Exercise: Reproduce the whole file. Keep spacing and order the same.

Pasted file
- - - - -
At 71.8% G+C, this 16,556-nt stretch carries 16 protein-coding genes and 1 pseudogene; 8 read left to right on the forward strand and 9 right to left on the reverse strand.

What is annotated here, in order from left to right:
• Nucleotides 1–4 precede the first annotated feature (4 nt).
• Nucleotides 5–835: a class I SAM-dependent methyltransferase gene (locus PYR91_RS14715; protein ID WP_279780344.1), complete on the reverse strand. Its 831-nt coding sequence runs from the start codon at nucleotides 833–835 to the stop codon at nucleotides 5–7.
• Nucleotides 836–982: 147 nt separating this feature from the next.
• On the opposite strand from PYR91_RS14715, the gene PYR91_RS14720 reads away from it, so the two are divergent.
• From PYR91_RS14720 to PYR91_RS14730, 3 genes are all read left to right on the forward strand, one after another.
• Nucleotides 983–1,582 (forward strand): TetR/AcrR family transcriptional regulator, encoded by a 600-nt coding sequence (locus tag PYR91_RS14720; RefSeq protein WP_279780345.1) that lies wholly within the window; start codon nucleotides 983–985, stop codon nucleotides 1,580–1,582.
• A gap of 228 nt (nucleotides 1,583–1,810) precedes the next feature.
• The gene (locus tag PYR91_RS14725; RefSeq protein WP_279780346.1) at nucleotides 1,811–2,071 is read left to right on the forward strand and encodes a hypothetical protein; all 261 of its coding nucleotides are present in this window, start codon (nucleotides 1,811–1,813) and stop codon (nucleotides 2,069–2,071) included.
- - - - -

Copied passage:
At 71.8% G+C, this 16,556-nt stretch carries 16 protein-coding genes and 1 pseudogene; 8 read left to right on the forward strand and 9 right to left on the reverse strand.

What is annotated here, in order from left to right:
• Nucleotides 1–4 precede the first annotated feature (4 nt).
• Nucleotides 5–835: a class I SAM-dependent methyltransferase gene (locus PYR91_RS14715; protein ID WP_279780344.1), complete on the reverse strand. Its 831-nt coding sequence runs from the start codon at nucleotides 833–835 to the stop codon at nucleotides 5–7.
• Nucleotides 836–982: 147 nt separating this feature from the next.
• On the opposite strand from PYR91_RS14715, the gene PYR91_RS14720 reads away from it, so the two are divergent.
• From PYR91_RS14720 to PYR91_RS14730, 3 genes are all read left to right on the forward strand, one after another.
• Nucleotides 983–1,582 (forward strand): TetR/AcrR family transcriptional regulator, encoded by a 600-nt coding sequence (locus tag PYR91_RS14720; RefSeq protein WP_279780345.1) that lies wholly within the window; start codon nucleotides 983–985, stop codon nucleotides 1,580–1,582.
• A gap of 228 nt (nucleotides 1,583–1,810) precedes the next feature.
• The gene (locus tag PYR91_RS14725; RefSeq protein WP_279780346.1) at nucleotides 1,811–2,071 is read left to right on the forward strand and encodes a hypothetical protein; all 261 of its coding nucleotides are present in this window, start codon (nucleotides 1,811–1,813) and stop codon (nucleotides 2,069–2,071) included.